Al Kalin, IVP
Thursday, October 9, 2003 3:06 PM PDT
It's too hot for duck season
It's the same every year. Duck season rolls around and it's just way too hot. You shouldn't have to sweat while hunting ducks.
Ducks are hunted when a cold fog lies on the ground at sunup. Ducks are hunted when a northwest storm is pushing ducks off the open water and into the sloughs and ponds.
You're supposed to be cold, wet and miserable on opening morning of duck season, but not here. I predict it will 72 degrees on opening morning of duck season and you'll be sweating by 8:30 a.m., especially if you're wearing more than a T-shirt.
Yellowjackets, horseflies and mosquitoes are active when duck season opens in the Imperial Valley. I was so drenched in bug repellent on opening day last year that it melted the finish on my gunstock. I'm not sure if heat had anything to do with it or not.
Last year I remember the sun coming up with not a cloud in the sky or a breath of air. The Salton Sea, only 100 yards away, was glassy smooth and thousands of ducks could be seen resting on the surface. The only noise was the hum of a mosquito swarm right over my head, held at bay by the bug repellent. Not even a coot or spoony made an appearance on opening morning. At 10:30 a.m. all the cookies and jerky had been consumed along with the Thermos of coffee and we packed up and left.
Did I learn anything from last year's experience? Probably not ...
Duck season opens at 5:44 a.m. Oct. 18 and runs through Jan. 25. If you plan on shooting pintail or canvasbacks you must wait until Nov. 27, which is really when the majority of ducks begin to build in our valley. The season for these two species also closes Jan. 25.
According to the daily bag limits, you can shoot seven ducks per day this year but your limit can contain no more than two hen mallards, no more than four scaup, no more than two redheads, no more than one pintail and, finally, no more than one canvasback. That means there is nothing keeping you from the shooting the "duck of the future," the coveted spoony. After opening day you can have two limits in possession.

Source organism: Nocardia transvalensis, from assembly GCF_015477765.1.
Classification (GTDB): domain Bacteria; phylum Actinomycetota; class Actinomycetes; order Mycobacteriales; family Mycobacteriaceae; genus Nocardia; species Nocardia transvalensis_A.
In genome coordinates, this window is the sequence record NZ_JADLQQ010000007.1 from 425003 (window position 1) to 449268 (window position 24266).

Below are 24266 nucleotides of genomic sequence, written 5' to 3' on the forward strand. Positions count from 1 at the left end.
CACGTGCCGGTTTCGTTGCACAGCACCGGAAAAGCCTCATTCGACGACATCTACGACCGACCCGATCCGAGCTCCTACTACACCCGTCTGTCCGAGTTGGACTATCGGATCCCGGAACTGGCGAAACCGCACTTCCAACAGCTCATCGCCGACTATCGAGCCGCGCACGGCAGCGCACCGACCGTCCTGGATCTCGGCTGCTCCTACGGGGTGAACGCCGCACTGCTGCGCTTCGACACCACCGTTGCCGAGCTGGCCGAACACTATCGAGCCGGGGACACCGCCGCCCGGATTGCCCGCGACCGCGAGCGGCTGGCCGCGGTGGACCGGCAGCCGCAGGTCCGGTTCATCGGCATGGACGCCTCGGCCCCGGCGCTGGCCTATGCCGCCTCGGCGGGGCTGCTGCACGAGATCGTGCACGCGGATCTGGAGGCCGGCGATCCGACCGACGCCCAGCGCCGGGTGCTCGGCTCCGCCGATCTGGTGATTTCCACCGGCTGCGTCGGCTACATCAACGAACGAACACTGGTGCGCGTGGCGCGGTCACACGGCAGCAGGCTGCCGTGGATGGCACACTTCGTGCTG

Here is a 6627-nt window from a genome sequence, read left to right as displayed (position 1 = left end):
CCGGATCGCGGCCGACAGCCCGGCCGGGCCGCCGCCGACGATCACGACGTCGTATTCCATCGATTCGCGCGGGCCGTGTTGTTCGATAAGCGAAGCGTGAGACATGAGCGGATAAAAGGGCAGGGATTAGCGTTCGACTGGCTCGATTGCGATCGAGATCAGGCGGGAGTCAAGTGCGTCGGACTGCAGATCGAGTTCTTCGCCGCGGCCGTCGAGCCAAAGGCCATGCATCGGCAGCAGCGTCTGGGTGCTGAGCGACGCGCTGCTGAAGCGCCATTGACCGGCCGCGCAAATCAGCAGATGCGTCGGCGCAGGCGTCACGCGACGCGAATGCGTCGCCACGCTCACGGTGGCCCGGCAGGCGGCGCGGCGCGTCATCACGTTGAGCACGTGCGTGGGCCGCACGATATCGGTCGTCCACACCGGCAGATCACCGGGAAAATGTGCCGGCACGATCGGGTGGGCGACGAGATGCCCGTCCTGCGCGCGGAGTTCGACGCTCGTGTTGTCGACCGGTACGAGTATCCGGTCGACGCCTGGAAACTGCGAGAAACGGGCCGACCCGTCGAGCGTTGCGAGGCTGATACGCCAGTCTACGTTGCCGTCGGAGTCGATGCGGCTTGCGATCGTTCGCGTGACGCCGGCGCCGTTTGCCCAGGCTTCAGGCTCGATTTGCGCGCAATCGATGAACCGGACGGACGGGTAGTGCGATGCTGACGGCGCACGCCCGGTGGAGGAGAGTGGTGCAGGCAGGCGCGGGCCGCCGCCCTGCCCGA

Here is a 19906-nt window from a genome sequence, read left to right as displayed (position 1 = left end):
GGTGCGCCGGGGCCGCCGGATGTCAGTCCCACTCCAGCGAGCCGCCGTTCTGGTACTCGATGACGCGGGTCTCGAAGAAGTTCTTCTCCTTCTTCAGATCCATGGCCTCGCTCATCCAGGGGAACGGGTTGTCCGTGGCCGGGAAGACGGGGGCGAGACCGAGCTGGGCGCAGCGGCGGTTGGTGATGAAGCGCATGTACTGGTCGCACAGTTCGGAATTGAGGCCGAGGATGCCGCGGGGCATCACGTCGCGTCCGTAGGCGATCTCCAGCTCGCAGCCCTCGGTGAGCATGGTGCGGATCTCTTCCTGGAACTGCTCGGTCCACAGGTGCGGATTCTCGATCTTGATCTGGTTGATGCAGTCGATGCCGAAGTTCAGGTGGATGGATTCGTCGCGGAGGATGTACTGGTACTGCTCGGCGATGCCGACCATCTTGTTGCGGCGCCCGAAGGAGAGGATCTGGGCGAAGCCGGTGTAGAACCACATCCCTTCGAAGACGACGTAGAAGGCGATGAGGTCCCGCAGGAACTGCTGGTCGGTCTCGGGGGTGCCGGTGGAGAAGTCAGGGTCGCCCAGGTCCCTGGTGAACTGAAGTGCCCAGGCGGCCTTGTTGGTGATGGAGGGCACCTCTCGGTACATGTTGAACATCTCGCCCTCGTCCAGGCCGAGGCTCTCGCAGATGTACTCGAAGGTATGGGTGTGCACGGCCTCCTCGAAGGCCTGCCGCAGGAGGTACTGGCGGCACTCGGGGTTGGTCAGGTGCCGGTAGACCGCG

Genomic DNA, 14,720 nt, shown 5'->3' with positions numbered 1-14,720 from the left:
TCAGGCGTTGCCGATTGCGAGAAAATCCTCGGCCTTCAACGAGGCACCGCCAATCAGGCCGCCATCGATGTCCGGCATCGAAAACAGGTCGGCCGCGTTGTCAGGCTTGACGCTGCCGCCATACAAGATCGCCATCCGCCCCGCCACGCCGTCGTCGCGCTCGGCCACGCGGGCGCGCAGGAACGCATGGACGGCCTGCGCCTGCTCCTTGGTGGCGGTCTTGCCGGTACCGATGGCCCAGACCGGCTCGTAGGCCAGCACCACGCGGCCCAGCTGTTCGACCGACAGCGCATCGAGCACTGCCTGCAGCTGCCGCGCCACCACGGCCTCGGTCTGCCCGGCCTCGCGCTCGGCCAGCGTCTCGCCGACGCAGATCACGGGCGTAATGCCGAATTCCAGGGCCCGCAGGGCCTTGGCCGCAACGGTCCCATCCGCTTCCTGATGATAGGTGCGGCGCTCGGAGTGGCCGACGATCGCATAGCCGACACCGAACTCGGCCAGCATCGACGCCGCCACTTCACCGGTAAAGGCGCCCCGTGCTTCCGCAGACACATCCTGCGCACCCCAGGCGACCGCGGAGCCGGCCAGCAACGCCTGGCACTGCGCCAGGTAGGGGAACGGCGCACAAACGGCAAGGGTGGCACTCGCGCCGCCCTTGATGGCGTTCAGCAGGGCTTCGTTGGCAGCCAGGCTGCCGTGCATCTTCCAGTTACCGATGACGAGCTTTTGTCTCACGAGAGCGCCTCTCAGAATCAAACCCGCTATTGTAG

Goose season also opens Oct. 18 and runs through Jan. 25, and the limit is five geese per day. You are allowed up to three white geese or three dark geese but no more than one small Canada goose such as a cackler or Aleutian goose. After opening day you can possess twice the daily bag limit.
A special area hunt season for white geese in Imperial Valley will run from Jan. 26 until Feb. 1 after the regular season ends. This extended week-long season is supposed to help reduce goose depredation on farmers' fields that adjoin the refuges.
This year a hunting license will set you back $31.25 but before you can shoot ducks or geese you must also buy a state duck stamp at $10.50 plus a federal duck stamp at $15. That totals $56.75, which is pretty ridiculous in my mind.
Don't look too hard for the new waterfowl hunting regulations booklet. The state is too broke to print one this year. Instead, there will be a one-page sheet with the basic information. The Imperial Fish and Game Commission also will have a waterfowl flyer explaining all the important rules and regulations.
So what's the situation with ducks this year? Last year was one of the worst seasons in history for ducks as ducks returning to their breeding grounds in our flyway found nothing but dry ponds and potholes. Many of the ducks never did nest.
This year, however, things are looking much better. According to Ducks Unlimited, a North American organization dedicated to the preservation of waterfowl, many species have made a remarkable recovery as prairies of Alberta and British Columbia as well as some of our northwestern states received more rain this past year.
Runoff from April showers replenished many of the seasonal and temporary wetlands in the prairie states, which attracted an increased number of breeding waterfowl. Total duck numbers are up 14 percent this year. Pintail increased a remarkable 245 percent. Wigeon, blue-winged teal, shovelers, canvasbacks and scaup also increased while mallards, gadwalls, green-winged teal and redheads declined. Brood numbers surveyed in July were up 55 percent from last year.
Pacific Flyway geese numbers should be similar to or larger than the numbers from last year.
Maybe the weather on opening day will change this year. Maybe it will be cold and windy, even spitting rain. Maybe the ducks will come flogging into the private clubs and ponds to seek shelter from the stormy conditions on the Salton Sea.
More likely, though, I'll watch an uneventful sunrise, swat at horseflies and mosquitoes, eat all the cookies, drink all the coffee and go home empty-handed.
No trees were harmed in the posting of this nonsense, but a large number of electrons were terribly inconvenienced.
" Be who you are and say what you feel, because those who mind don't matter, and those that matter don't mind." -- Dr. Seuss